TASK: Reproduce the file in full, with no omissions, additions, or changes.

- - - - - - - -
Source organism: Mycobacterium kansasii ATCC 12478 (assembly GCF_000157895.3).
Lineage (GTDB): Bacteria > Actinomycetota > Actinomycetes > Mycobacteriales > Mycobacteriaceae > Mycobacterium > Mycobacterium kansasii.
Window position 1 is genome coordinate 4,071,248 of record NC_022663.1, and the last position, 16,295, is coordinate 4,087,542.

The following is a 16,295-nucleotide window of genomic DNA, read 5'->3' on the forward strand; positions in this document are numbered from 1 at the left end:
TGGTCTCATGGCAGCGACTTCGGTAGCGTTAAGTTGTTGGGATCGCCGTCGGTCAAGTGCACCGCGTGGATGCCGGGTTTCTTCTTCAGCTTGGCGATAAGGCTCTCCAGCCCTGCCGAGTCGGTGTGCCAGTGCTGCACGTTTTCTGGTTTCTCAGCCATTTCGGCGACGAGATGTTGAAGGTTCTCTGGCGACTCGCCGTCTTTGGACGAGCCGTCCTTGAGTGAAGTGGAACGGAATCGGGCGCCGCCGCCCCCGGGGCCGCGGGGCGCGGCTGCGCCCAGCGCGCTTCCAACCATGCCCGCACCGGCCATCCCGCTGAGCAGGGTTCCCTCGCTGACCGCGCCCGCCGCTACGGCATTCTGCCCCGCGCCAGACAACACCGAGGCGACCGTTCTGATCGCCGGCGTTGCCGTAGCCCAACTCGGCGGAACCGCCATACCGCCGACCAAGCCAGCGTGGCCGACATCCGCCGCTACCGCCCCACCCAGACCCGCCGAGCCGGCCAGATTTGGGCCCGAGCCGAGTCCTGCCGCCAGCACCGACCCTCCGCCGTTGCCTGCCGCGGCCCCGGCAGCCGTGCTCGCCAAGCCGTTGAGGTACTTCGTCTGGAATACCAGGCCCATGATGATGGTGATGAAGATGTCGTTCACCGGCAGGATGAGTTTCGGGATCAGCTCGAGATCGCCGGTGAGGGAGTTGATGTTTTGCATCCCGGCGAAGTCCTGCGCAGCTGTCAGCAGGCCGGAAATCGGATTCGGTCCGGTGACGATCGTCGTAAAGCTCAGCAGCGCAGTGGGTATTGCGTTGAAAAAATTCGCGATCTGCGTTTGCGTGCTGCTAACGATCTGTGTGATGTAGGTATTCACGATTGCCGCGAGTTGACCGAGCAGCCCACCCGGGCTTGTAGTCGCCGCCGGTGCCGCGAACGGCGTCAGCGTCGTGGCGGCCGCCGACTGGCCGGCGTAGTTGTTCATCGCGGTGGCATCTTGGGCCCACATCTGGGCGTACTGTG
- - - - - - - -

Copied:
Source organism: Mycobacterium kansasii ATCC 12478 (assembly GCF_000157895.3).
Lineage (GTDB): Bacteria > Actinomycetota > Actinomycetes > Mycobacteriales > Mycobacteriaceae > Mycobacterium > Mycobacterium kansasii.
Window position 1 is genome coordinate 4,071,248 of record NC_022663.1, and the last position, 16,295, is coordinate 4,087,542.

The following is a 16,295-nucleotide window of genomic DNA, read 5'->3' on the forward strand; positions in this document are numbered from 1 at the left end:
TGGTCTCATGGCAGCGACTTCGGTAGCGTTAAGTTGTTGGGATCGCCGTCGGTCAAGTGCACCGCGTGGATGCCGGGTTTCTTCTTCAGCTTGGCGATAAGGCTCTCCAGCCCTGCCGAGTCGGTGTGCCAGTGCTGCACGTTTTCTGGTTTCTCAGCCATTTCGGCGACGAGATGTTGAAGGTTCTCTGGCGACTCGCCGTCTTTGGACGAGCCGTCCTTGAGTGAAGTGGAACGGAATCGGGCGCCGCCGCCCCCGGGGCCGCGGGGCGCGGCTGCGCCCAGCGCGCTTCCAACCATGCCCGCACCGGCCATCCCGCTGAGCAGGGTTCCCTCGCTGACCGCGCCCGCCGCTACGGCATTCTGCCCCGCGCCAGACAACACCGAGGCGACCGTTCTGATCGCCGGCGTTGCCGTAGCCCAACTCGGCGGAACCGCCATACCGCCGACCAAGCCAGCGTGGCCGACATCCGCCGCTACCGCCCCACCCAGACCCGCCGAGCCGGCCAGATTTGGGCCCGAGCCGAGTCCTGCCGCCAGCACCGACCCTCCGCCGTTGCCTGCCGCGGCCCCGGCAGCCGTGCTCGCCAAGCCGTTGAGGTACTTCGTCTGGAATACCAGGCCCATGATGATGGTGATGAAGATGTCGTTCACCGGCAGGATGAGTTTCGGGATCAGCTCGAGATCGCCGGTGAGGGAGTTGATGTTTTGCATCCCGGCGAAGTCCTGCGCAGCTGTCAGCAGGCCGGAAATCGGATTCGGTCCGGTGACGATCGTCGTAAAGCTCAGCAGCGCAGTGGGTATTGCGTTGAAAAAATTCGCGATCTGCGTTTGCGTGCTGCTAACGATCTGTGTGATGTAGGTATTCACGATTGCCGCGAGTTGACCGAGCAGCCCACCCGGGCTTGTAGTCGCCGCCGGTGCCGCGAACGGCGTCAGCGTCGTGGCGGCCGCCGACTGGCCGGCGTAGTTGTTCATCGCGGTGGCATCTTGGGCCCACATCTGGGCGTACTGTG